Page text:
In India, a mandate and a test

Repeat win by United Progressive Alliance shows faith in party on economy and security.

Singh: India’s prime minister faces a range of major challenges.

Manmohan Singh, the blue-turbaned prime minister of India, hurried to appoint cabinet ministers from a string of allies shortly after a stunning victory in parliamentary elections in May that defied predictions of a hung parliament.

But as he prepares to shepherd the victorious Congress Party-led United Progressive Alliance (UPA) into its second consecutive term, he faces myriad challenges – from a flailing economy to a tenuous security situation, both at home and in the region.

"My first task is to restore the economy and its growth momentum. There is global recession and we have to protect our growth," Mr. Singh said soon after he was sworn in as prime minister.

Buffeted by the global economic meltdown, the growth of India's gross domestic product has ebbed – to between 6 and 7 percent after a high of 9 percent in 2007. After many years of witnessing rising incomes, the country faces the dour prospect of job losses. The Associated Chambers of Commerce and Industry estimates that this year Indian businesses could lay off nearly 25 percent of their workforce in the areas of information technology, real estate, construction, aviation, and financial services. Close to 40 million middle-class workers are employed in these industries.

Exports fell for the seventh month in a row in April, down a third from the year before. Industrial production has slumped into negative growth.

Pranab Mukherjee, India's new finance minister, announced recently that he would present the government's first budget in July, and promised new allocations for roads, airports, and ports, and reforms in the power sector. "The prime minister has been very clear that the only way to combat recession is to make India an investment destination," he said.

The government 'is broke'?

With its massive victory at the polls, the UPA has amassed the political will – and parliamentary votes – needed to ensure that its agenda can take off. In its previous five years it often could not deliver on many promised economic reforms because of objections from allies like the Communist Party of India-Marxist-led Left Front.

But can India afford such massive spending sprees?

"The government, not to put too fine a point on it, is broke," Abhijit Banerjee, a professor of economics at the Massachusetts Institute of Technology, in Cambridge, and Raghuram Rajan, professor of finance at the University of Chicago, wrote in a recent column in The Indian Express, an English-language daily. "Revenue growth has slowed with the global recession, but the commitments made in the expectation of continuing rapid growth remain with it."

Social-welfare schemes that the UPA launched in its previous term – such as the National Rural Employment Guarantee Act, a landmark antipoverty project that promises every rural family at least 100 days of employment; and an expensive loan waiver scheme for indebted farmers – have burned a huge hole in India's treasury. India's fiscal deficit has swollen to nearly 8 percent of GDP. The fiscal deficit has been deepened by two stimulus packages the UPA announced in its previous term.

But the UPA is popular largely because it splurged on social welfare – it nearly tripled government spending on rural development from $1.13 billion in 2003-04 to $2.87 billion in 2008-09 – and it cannot afford to halt its social spending drive, point out Mr. Bannerjee and Mr. Rajan. More than three-quarters of India's 1.1 billion people, bypassed by the economic boom, survive on less than $2 a day.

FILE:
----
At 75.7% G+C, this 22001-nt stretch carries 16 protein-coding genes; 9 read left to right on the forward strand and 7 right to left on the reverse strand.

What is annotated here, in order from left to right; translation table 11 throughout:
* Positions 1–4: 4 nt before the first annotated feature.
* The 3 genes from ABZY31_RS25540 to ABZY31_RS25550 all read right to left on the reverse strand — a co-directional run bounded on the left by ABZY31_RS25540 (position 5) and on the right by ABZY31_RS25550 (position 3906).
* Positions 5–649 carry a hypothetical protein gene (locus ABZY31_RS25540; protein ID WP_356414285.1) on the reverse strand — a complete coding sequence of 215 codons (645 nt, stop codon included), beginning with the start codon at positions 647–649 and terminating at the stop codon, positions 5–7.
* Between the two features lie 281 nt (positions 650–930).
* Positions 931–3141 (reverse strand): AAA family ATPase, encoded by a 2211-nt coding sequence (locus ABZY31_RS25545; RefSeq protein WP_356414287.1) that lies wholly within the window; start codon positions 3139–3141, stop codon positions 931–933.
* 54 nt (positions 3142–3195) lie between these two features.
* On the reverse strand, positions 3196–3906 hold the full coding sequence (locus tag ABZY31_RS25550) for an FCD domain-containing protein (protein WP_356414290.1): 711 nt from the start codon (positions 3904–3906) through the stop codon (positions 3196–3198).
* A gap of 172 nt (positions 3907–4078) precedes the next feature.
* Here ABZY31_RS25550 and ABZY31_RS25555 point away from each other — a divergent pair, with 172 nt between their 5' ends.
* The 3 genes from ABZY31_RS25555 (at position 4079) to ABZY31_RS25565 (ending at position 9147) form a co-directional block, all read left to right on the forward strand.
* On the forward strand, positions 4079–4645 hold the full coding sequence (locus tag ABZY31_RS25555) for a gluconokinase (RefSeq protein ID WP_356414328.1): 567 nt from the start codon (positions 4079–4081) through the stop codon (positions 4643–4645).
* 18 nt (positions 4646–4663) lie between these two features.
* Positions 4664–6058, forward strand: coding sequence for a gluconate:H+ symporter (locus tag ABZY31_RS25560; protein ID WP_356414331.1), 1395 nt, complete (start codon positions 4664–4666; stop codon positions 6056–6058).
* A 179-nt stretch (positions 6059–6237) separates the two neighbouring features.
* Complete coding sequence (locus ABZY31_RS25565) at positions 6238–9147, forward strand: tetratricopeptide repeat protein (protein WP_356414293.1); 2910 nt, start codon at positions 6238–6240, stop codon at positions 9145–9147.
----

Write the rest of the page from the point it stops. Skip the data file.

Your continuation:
"If this election was about anything, it was about hope and trust," they wrote. "People voted for those who they thought were at least trying to deliver something real, and mostly against the kind of shrill populism that promises the moon and delivers little or nothing."

Difficult foreign policy issues

The deteriorating security situation in India's neighborhood – from Pakistan in the northwest to Sri Lanka in the southeast – is of grave concern for the new government.

A May report by the Congressional Research Service, a research wing of the United States Congress, that Pakistan is continuing production of nuclear fissile material for weapons, adding to its stockpile of 60 nuclear warheads, has caused alarm in New Delhi.

India has halted its dialogue process with Pakistan since last November's Mumbai attacks, which it blames on militant groups based in Pakistan. After being sworn in, Singh made it clear that the dialogue process will only resume if "Islamabad takes credible and transparent action against those behind the attacks."

India is also increasingly nervous about China's growing clout in its neighborhood. China is building a set of hydroelectric dams in Burma (Myanmar) and recently beat India in securing a 30-year concession on natural gas from the country's military junta. It is also selling weapons to Pakistan, India's longtime rival, and to Sri Lanka.

"China is fishing in troubled waters," says G. Parthasarthy, a New Delhi-based foreign-policy expert. "This is very worrisome for India."

Air Chief Marshal Fali Homi Major, chief of India's Air Force, in May called China a "bigger threat than Pakistan."

The UPA has begun working on a blueprint to tackle its homegrown terror outfits, which include insurgent groups in the restive northeast, and Maoist rebels, called Naxalites, who are active in 13 of India's 28 states.

"India faces many security challenges both within and without," says Mr. Parthasarathy. "But I am glad there will now be a stable government in New Delhi to handle [these] situations." r

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